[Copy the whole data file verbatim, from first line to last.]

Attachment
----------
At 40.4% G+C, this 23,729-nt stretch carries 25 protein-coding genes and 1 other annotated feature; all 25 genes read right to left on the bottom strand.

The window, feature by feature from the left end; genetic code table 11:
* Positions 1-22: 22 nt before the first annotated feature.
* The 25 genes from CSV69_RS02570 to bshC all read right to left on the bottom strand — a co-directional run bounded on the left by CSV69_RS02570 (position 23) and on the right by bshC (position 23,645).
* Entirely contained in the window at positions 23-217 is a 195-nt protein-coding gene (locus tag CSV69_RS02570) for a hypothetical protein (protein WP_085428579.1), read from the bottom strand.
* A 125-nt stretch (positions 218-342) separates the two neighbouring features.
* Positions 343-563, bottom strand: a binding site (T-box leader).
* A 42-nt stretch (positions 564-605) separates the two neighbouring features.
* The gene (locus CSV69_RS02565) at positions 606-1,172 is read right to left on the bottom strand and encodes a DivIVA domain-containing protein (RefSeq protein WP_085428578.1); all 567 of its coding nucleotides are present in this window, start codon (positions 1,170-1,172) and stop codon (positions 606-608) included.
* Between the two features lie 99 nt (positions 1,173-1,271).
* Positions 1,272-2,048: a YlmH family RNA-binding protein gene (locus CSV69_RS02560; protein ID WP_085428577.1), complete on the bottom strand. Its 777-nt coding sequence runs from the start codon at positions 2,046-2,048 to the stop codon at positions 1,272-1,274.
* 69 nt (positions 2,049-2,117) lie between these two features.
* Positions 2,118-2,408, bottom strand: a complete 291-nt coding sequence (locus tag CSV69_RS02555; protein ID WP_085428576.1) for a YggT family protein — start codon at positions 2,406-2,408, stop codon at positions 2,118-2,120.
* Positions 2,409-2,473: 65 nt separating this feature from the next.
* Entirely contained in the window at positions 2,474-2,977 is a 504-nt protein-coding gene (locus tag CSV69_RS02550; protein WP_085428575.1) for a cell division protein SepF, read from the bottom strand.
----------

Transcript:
At 40.4% G+C, this 23,729-nt stretch carries 25 protein-coding genes and 1 other annotated feature; all 25 genes read right to left on the bottom strand.

The window, feature by feature from the left end; genetic code table 11:
* Positions 1-22: 22 nt before the first annotated feature.
* The 25 genes from CSV69_RS02570 to bshC all read right to left on the bottom strand — a co-directional run bounded on the left by CSV69_RS02570 (position 23) and on the right by bshC (position 23,645).
* Entirely contained in the window at positions 23-217 is a 195-nt protein-coding gene (locus tag CSV69_RS02570) for a hypothetical protein (protein WP_085428579.1), read from the bottom strand.
* A 125-nt stretch (positions 218-342) separates the two neighbouring features.
* Positions 343-563, bottom strand: a binding site (T-box leader).
* A 42-nt stretch (positions 564-605) separates the two neighbouring features.
* The gene (locus CSV69_RS02565) at positions 606-1,172 is read right to left on the bottom strand and encodes a DivIVA domain-containing protein (RefSeq protein WP_085428578.1); all 567 of its coding nucleotides are present in this window, start codon (positions 1,170-1,172) and stop codon (positions 606-608) included.
* Between the two features lie 99 nt (positions 1,173-1,271).
* Positions 1,272-2,048: a YlmH family RNA-binding protein gene (locus CSV69_RS02560; protein ID WP_085428577.1), complete on the bottom strand. Its 777-nt coding sequence runs from the start codon at positions 2,046-2,048 to the stop codon at positions 1,272-1,274.
* 69 nt (positions 2,049-2,117) lie between these two features.
* Positions 2,118-2,408, bottom strand: a complete 291-nt coding sequence (locus tag CSV69_RS02555; protein ID WP_085428576.1) for a YggT family protein — start codon at positions 2,406-2,408, stop codon at positions 2,118-2,120.
* Positions 2,409-2,473: 65 nt separating this feature from the next.
* Entirely contained in the window at positions 2,474-2,977 is a 504-nt protein-coding gene (locus tag CSV69_RS02550; protein WP_085428575.1) for a cell division protein SepF, read from the bottom strand.